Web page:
Back to Basics’ – With help for the beginner plus a refresher for the more experienced – Susanah Farmer

Festive Member MeetingAn audience of 26 including a new member and a visitor attended the first meeting of the New Year. Members were told about future displays that the society will be involved in: at Walpole St Peters, the Heritage weekend (Leverington and St Augustine’s); in order for this to happen Bridget would like to have copes of photographs of weddings that took place during the two world wars (not necessarily weddings involving service people). If necessary Bridget can copy photographs but she does need information about the people involved (names, dates etc).
Our speaker for the evening was Susanah Farmer, who is a member of the society and is also Editor of Ag Lab. Susanah called her talk “Back to Basics” and its purpose was to encourage all of us to keep on researching our families by showing us the diverse ranges of information that are available to us. She hoped to encourage beginners to make a start and the more experienced to consider alternative lines of enquiry. Susanah also said that she hoped to show that not everyone who does family history has to be an expert or even to have everything filed away tidily! She brought with her a (large) yellow archive box which held letters, photographs, certificates, invoices and other documents; she also had a file and a hard drive. The material in the box was often the starting point for a line of enquiry and Susanah pointed out that it helped to be nosy as that’s what family history is. She also said that she picks up her research at different points often sparked by some other enquiry.
People start researching the family tree for a variety of reasons and the form that the research takes is equally varied: some people try to go back as far as possible; some try to find everyone on their tree however distantly related; some people try to locate all living relatives; others are interested in location and social history.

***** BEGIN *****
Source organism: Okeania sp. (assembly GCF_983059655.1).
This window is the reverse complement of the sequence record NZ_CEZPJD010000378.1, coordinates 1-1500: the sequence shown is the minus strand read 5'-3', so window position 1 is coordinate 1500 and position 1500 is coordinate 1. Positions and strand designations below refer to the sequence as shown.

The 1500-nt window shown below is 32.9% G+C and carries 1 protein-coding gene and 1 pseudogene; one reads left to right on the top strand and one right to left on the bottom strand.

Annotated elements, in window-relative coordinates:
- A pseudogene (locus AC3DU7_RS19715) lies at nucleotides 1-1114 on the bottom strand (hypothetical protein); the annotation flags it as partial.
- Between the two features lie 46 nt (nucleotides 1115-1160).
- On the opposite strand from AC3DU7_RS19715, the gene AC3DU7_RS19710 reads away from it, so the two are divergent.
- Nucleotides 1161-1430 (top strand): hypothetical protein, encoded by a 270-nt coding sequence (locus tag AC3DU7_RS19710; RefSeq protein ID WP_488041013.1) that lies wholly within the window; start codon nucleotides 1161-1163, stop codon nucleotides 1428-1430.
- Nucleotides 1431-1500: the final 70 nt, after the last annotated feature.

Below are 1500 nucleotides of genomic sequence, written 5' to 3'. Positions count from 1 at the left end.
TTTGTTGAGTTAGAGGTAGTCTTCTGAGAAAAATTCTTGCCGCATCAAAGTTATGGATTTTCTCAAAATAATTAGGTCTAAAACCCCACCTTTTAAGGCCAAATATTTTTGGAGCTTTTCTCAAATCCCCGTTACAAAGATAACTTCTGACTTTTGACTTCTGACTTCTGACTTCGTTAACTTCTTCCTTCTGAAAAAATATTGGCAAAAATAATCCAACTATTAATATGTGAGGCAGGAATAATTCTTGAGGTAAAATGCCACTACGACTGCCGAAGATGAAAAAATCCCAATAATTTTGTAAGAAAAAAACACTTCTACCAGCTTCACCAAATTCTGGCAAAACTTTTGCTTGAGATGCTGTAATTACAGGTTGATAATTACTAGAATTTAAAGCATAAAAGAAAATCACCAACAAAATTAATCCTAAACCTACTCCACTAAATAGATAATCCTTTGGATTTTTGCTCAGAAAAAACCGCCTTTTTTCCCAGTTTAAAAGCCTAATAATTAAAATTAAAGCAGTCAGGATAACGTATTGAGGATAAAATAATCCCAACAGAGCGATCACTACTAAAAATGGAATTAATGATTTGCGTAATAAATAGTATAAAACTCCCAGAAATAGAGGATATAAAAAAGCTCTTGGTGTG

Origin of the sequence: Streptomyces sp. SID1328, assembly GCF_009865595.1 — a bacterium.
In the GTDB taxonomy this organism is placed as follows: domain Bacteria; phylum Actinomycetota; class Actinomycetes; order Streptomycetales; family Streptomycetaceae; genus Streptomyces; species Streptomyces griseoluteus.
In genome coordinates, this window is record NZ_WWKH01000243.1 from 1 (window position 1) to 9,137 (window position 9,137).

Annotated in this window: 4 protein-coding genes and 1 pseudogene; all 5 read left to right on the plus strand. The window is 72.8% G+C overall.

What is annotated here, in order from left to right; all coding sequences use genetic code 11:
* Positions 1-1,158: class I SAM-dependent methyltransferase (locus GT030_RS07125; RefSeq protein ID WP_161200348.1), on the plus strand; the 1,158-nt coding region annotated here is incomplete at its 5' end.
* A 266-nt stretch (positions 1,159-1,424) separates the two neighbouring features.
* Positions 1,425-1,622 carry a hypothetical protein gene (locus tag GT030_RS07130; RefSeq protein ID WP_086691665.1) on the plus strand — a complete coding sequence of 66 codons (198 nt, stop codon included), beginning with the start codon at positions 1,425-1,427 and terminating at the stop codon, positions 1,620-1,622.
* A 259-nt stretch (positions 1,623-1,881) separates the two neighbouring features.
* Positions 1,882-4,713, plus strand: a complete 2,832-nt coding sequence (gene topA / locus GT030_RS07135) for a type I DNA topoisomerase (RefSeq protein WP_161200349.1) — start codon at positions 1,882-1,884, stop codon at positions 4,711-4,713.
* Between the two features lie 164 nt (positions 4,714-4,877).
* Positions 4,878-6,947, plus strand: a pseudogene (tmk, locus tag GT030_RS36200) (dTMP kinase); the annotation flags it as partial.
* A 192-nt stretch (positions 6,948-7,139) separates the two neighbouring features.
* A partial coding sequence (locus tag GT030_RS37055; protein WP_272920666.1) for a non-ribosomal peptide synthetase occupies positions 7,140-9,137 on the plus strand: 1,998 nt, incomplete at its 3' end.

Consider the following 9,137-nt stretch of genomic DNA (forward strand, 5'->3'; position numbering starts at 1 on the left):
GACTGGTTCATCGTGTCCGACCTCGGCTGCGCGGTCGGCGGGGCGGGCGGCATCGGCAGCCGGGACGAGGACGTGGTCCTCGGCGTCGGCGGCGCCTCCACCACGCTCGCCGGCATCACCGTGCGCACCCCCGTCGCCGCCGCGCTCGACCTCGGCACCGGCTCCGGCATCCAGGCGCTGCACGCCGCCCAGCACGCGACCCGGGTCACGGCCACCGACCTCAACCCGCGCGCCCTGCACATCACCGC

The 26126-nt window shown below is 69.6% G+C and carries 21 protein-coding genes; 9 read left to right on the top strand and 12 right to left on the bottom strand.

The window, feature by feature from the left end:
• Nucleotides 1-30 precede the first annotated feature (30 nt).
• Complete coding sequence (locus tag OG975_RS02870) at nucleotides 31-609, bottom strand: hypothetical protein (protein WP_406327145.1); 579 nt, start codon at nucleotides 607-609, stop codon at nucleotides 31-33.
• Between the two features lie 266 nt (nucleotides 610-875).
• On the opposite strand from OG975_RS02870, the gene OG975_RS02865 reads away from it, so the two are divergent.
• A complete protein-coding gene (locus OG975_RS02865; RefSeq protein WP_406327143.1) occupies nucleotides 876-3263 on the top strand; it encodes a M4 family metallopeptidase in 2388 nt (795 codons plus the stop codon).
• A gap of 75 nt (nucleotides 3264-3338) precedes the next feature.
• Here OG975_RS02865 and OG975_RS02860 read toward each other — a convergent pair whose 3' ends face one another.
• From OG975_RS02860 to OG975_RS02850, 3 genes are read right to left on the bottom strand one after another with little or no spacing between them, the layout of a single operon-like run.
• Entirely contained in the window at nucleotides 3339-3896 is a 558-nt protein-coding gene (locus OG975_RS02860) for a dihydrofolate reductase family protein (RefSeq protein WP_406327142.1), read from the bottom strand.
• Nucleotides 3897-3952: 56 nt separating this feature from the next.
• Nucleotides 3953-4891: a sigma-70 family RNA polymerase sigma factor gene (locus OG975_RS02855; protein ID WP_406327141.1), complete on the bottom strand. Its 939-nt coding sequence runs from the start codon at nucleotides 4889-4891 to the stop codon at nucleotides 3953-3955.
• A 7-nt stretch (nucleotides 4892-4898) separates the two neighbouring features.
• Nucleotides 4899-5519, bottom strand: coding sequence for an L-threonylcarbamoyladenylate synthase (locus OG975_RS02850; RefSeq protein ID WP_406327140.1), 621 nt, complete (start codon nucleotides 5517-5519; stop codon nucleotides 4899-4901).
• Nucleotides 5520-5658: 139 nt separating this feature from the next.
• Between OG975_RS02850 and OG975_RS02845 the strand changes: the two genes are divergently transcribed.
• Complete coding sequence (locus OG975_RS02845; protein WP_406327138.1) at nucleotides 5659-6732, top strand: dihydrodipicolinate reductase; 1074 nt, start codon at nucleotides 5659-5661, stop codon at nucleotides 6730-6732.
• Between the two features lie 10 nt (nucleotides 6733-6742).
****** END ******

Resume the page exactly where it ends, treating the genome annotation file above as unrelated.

Susanah knew that her mother had started a family history by asking family members to write down information: this information was of variable quality but there was one lengthy letter from he r grandfather that contained information that revealed a complicated family life with some unconventional aspects. Some family members are still unaware of the relationships and Susanah urged us to be aware that some information is very sensitive and it may never be possible to determine the truth. As Susanah put it: more dotted lines on the family tree and another item on the “To do list”.
Susanah illustrated typical problems that people encounter when using transcribed records by referring to a search for a relative she knew as “Ellen Rosetta Damms”. The 1881 census was originally made available as a CD after it had been transcribed in America; Susanah could not find the family in the Downham Market area but eventually found the name had been transcribed as Danius. In a later census the girl is recorded as Rosie which also made searching more difficult. Sometimes you have to make educated guesses and then confirm the guess. Another member of that family appeared to have the forename Gately but after lots of research he turned out to have been born John David Damms (why did he change his name? another item for the “To do list”). Susanah also referred to her search for a George Davies whom she knew to be an Artillery Pensioner – this took a great deal of investigating and Susanah suggested “parking” research until another piece of evidence comes to light.
Different sources of information are increasingly available – newspapers can be a useful source of information and some of them are available online – these also come with a warning – it’s very easy to be sidetracked. Older newspapers are often useful for announcements and court cases and more recent papers (since the 1930s) may contain more gossipy information. Suasanah discovered that a family home had been destroyed in the very last air raid of the First World War and then a second family home had been destroyed in an air raid the Second World War.
Wills can provide information and can often be accessed through internet sites as well as telephone directories and some electoral register, some school records are now online. Try checking the neighbours on census records – sometimes you can work out how people came to know each other. Susanah also suggested checking the free access sites: Freecen, FreeBMD and Freereg and Family Search.
Have you tried a Google search for people or places? What about Facebook? and public family trees on sites such as Ancestry? Susanah has received photographs of her own family as a result of contacts through internet searches.
In conclusion Susanah said that she hoped she had given people the incentive to carry on researching; everyone will research in an individual way to realise that you will also have a “To do list” which will get longer and longer.
The audience thoroughly enjoyed Susanah’s talk which got everyone talking in the social time after the talk – lots of ideas were exchanged and I’m sure we all went away ready to look again at our family trees (and to create “To do lists”).
[Margaret Lake ]

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